Referring to the drawings, 1 indicates corrugated asbestos or like board forming part of a roof, walls or other structure. These boards 1 are arranged with an opening or window. The opening or window is closed by corrugated glass 2 underlapping the corrugated board at the top of the opening and overlapping the corrugated board at the bottom of the opening. It may be remarked that the corrugations in many instances in the board do not correspond in form and size with the corrugations in the glass. Again it may be remarked that since the glass is inside at the top of the opening and outside at the bottom of the opening, the glass is disposed at an angle to the plane of the boards. 1 Referring more particularlyto Figs. 3 and 8, 4 is'a strip or pad as of, asphaltic material and it rests on the purlin 5 and supports board 1. 3 is a strip having acorrugated edge and a straight edge and it rests on top the board 1 with its corrugated edge arranged towards the board 1. 9 is an angle strip and it rests on top of the strip 3. On top of the angle strip 9 and under the glass is a strip 10, substantially like the strip 3. The hook 6, engaging the purlin 5, the bolt 7 and the cover cap provided with a toe'8 are means for holding the glass at the bottom. Referring more particularly to Figs. 4 and 7, 19 is a strip or pad resting. on a purlin 5, further up the roof than the purlin last referred to, and on the strip 19, rests the glass 2. On top of the glass rests the cover stripQ Above there is a strip 21 corrugated onone edge. Referring to Fig. 5 there is on top of the angle iron 9 a filler strip 10 corrugated. on one side to support or cushion the glass. At the side edges of the glass, referring to Figs. 5 and 6, there is a hard metal strip 11 as of hard copper, and it is secured to the purlin 5. through the stool 12 and hook6. 13 is a soft-metalstrip, or perhaps moreaccurately, a flexible strip, as of soft copper, and the strips. 11 and 13 are crimped together as at 14. There is another strip 15 which underlies the glass at its side edges, and the strip 15 is carried by stools16 ,restinglon the angle strip 9, which in turn rests on a strip 3. The strip 13, being flexible, isarranged in facial contact with the adjacent asbestos board 1, and thus it serves to connect the glassportion with the board portion providing a waterproof structure. The work of bending the strip 13 as described, and securing it as by the fastening means 17 to FIT up the board is conveniently done on the field. Substantially all of the rest of the structure can be assembled at the shop and connected with the purlins by the hook 6 at the bottom and by the book 18, Fig. 4:, at the top. In Fig. 7 a indicates a filling of cement or appropriate sealing material. In Fig. 8 the corrugated board at the side of the glass is shown overlapped to the extent of one corrugation, and the flexible strip 13 is shown as overlying a cementlike filling a.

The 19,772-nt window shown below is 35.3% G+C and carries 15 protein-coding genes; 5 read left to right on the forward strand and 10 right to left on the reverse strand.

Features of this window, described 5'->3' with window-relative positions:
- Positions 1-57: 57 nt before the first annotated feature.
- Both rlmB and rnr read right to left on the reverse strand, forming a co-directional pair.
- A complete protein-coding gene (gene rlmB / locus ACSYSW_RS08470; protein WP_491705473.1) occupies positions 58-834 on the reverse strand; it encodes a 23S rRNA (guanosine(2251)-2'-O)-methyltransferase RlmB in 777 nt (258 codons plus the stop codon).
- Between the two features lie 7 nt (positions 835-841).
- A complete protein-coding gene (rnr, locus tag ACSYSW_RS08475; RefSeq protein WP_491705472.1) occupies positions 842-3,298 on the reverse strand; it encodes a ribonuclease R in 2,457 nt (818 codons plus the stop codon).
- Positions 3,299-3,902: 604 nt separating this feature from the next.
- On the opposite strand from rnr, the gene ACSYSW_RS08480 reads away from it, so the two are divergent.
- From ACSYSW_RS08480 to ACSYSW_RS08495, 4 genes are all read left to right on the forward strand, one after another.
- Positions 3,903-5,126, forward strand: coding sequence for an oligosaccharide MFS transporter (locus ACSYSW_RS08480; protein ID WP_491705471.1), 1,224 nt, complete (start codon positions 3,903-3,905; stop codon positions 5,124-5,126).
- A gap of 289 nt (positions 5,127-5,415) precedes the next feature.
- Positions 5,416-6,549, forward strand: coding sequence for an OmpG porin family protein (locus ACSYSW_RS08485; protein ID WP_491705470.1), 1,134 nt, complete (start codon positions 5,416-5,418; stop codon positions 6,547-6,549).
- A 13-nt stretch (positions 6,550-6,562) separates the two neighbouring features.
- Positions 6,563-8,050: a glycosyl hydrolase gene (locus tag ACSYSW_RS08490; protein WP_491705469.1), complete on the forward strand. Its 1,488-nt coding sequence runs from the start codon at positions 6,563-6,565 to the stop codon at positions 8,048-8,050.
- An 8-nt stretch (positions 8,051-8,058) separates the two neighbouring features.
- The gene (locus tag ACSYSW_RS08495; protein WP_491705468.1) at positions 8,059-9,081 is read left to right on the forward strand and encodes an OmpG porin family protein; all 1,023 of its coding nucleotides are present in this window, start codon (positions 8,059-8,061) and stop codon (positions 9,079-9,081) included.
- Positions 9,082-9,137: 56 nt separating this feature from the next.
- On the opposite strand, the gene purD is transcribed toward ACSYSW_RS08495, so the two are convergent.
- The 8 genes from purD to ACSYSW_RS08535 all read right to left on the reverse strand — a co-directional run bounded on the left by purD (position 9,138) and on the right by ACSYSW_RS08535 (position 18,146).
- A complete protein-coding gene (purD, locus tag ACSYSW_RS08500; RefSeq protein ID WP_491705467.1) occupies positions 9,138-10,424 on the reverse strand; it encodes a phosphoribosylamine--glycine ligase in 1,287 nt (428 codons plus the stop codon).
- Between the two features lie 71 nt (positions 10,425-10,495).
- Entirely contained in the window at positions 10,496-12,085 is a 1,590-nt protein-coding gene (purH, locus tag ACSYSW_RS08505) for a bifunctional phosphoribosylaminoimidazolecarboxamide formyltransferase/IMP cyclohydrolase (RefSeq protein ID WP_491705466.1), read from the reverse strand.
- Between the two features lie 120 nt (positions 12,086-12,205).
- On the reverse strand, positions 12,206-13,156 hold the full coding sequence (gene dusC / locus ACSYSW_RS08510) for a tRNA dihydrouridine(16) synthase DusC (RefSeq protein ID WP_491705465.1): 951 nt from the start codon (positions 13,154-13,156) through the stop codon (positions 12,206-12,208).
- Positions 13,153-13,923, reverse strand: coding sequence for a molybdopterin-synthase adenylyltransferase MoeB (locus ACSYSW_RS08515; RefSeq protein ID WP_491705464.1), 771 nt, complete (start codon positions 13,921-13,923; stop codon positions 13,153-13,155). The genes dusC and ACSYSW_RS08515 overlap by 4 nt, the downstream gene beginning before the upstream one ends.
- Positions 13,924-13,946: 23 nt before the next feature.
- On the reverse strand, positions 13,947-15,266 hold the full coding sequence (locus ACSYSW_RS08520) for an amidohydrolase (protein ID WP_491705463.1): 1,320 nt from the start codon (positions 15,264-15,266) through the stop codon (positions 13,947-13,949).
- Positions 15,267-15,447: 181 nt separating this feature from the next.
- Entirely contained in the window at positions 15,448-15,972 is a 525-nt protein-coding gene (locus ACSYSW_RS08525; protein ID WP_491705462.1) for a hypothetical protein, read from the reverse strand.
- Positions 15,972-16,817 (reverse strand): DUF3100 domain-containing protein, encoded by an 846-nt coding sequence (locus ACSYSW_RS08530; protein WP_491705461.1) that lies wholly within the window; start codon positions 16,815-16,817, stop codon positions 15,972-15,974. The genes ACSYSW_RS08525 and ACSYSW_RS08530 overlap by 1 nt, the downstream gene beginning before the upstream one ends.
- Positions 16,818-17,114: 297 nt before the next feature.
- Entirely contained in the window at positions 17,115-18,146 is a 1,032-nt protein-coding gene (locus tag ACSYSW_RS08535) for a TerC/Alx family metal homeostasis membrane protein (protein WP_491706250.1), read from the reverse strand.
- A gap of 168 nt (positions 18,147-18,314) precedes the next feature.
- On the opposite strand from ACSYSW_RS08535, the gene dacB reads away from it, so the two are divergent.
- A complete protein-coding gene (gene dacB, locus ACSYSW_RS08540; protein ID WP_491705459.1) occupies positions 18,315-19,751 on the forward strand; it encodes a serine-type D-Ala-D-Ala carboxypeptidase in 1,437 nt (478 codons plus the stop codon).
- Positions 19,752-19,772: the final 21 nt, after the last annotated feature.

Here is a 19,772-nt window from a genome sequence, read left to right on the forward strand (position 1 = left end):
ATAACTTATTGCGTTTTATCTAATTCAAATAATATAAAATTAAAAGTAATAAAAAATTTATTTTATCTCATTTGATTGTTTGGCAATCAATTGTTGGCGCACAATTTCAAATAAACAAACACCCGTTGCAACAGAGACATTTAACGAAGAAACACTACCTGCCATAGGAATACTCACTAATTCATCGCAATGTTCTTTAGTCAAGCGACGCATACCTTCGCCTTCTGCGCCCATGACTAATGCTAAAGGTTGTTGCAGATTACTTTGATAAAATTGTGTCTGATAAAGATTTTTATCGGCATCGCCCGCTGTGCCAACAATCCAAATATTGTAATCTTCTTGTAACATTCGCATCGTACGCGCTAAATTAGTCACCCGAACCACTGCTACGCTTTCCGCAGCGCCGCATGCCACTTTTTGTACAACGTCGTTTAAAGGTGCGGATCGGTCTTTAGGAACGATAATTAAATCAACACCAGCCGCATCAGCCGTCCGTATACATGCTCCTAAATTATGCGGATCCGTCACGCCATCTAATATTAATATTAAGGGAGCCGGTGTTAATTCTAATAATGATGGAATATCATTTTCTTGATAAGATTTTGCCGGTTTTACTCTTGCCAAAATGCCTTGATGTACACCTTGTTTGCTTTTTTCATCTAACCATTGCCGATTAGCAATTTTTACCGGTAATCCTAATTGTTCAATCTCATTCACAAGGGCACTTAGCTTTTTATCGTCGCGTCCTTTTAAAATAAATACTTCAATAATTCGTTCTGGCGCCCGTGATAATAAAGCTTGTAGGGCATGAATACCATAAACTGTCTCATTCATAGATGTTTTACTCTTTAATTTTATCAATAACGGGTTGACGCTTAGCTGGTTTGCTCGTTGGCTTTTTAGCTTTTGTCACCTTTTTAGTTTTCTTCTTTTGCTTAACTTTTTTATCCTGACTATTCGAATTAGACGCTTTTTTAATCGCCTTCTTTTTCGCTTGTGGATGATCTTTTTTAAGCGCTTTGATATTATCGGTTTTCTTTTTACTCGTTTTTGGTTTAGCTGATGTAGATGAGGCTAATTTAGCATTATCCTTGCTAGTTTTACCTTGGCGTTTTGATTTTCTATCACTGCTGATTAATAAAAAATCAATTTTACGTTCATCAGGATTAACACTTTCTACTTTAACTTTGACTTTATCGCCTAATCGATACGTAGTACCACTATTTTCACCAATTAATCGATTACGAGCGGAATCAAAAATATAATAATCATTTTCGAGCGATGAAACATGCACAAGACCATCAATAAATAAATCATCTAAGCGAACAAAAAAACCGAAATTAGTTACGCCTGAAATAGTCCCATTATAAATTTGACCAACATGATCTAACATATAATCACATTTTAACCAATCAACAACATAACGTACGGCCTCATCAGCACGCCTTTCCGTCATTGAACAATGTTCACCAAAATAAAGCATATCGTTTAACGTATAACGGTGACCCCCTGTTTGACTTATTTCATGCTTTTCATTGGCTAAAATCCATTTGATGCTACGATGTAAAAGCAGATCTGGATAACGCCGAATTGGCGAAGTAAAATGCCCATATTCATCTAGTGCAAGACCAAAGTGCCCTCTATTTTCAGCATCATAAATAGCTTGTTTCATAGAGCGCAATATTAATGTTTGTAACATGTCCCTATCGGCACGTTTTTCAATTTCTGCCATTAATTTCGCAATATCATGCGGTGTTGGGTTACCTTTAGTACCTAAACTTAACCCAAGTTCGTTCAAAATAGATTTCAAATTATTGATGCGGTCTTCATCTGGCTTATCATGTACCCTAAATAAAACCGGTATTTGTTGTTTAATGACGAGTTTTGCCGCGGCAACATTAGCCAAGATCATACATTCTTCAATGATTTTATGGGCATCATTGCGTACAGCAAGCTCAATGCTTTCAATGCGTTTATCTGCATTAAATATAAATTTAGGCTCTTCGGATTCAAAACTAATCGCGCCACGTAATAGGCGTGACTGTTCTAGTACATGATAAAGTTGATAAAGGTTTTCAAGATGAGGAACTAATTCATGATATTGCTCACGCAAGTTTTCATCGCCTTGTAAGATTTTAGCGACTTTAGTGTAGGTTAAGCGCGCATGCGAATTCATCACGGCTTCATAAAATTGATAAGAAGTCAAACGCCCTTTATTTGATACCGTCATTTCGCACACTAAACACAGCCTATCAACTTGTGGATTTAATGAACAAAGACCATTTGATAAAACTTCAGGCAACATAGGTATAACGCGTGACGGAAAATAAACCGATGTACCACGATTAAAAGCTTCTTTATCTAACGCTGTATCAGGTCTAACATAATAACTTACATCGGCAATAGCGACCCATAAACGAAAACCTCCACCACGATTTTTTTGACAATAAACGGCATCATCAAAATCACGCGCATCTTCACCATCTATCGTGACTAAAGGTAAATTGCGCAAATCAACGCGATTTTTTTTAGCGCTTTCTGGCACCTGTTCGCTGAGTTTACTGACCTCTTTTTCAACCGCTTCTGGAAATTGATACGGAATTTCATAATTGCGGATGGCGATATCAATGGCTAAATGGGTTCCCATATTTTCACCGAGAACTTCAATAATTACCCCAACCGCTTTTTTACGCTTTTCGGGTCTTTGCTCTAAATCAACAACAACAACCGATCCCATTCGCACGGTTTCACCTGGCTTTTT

It will be obvious to those skilled in the art to which the'invention relates that modifications may be made in details of con struction and arrangement and matters of' mere form without departing from the spirit of the invention which is not limited to such matters or otherwise than the prior art and the appended claims may require.
1. Corrugated glass lights for corrugated roofs and walls comprising in combination corrugated asbestos boards arranged with an opening, corrugated glass underlapping the corrugated boards at the top of said opening and overlapping the corrugated boards at the bottom of said opening, and hard metal strips at the side edges of the glass and provided with soft metal extensions adapted to be trimmed to fit and overlying and secured to the face of the adjacent boards. 7
r 2. Corrugated glass lights for corrugated roofs and walls comprising in combination corrugated asbestos boards arranged with an opening, corrugated glass underlapping the corrugated boards at the top of said opening and overlapping the corrugated boards at the bottom of said opening, a hard metal strip at the edges of the glass, and a soft metal extension adapted to be trimmed to fit and located in crimped relation to the strip and secured to the face of the board.
3. A water-tight construction for corrugated glass lights for corrugated structures including corrugated boards defining the structure and having an opening forming the light therein, a corrugated glass pane covering said light and having corrugations of a different size from those of said boards, a purlin supporting said boards and said pane, a hook connected at one end to said purlin, a strip of relatively hard metal overlaying the edge of said pane, a stool supporting said strip on said hook, means for attaching said strip and said stool to said hook, a second strip of metal underlying the edge of said pane, means supporting said second strip on said purlin, a third strip of relatively soft metal crimped at one end to said first strip and fitted at its opposite end to the curvature of one of the corrugations of one of said boards, and means for fastening said third strip to said corrugated board.
PAUL G. MASTERS.
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|U.S. Classification||52/460, 52/281, 52/528, 52/544, 52/58, 52/19, 52/549, 52/269, 52/208|
|International Classification||E04D13/03, E04D3/06, E04D3/02|
|Cooperative Classification||E04D3/06, E04D13/031|
|European Classification||E04D13/03A2, E04D3/06|